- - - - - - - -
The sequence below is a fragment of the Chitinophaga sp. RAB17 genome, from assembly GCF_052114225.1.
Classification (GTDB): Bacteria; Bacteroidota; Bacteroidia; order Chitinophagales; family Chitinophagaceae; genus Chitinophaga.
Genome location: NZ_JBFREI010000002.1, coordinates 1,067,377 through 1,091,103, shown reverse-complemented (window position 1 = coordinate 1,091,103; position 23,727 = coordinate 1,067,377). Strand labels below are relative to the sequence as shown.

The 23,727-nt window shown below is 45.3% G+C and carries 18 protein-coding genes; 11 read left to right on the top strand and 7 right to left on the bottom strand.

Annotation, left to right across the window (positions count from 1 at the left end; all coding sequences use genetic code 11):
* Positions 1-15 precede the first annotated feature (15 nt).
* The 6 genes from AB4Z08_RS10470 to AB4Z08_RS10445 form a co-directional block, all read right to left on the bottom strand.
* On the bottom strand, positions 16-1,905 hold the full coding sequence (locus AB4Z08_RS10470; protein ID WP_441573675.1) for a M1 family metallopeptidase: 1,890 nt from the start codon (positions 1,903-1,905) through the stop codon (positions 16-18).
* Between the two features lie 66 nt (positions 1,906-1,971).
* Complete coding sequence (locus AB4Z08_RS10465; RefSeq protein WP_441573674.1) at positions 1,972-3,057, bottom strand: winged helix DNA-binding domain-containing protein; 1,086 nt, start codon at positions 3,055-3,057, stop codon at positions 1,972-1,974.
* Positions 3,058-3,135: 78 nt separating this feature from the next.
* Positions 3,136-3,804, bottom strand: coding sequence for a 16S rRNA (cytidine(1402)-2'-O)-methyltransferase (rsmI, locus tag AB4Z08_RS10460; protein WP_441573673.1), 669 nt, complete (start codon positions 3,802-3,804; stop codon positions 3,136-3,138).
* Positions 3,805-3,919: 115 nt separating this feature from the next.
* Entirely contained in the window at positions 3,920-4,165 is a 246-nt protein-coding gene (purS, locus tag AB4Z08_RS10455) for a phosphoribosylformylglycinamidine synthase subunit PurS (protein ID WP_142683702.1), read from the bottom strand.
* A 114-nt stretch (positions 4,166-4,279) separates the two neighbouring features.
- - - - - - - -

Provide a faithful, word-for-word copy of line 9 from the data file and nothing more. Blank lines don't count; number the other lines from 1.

* Between the two features lie 66 nt (positions 1,906-1,971).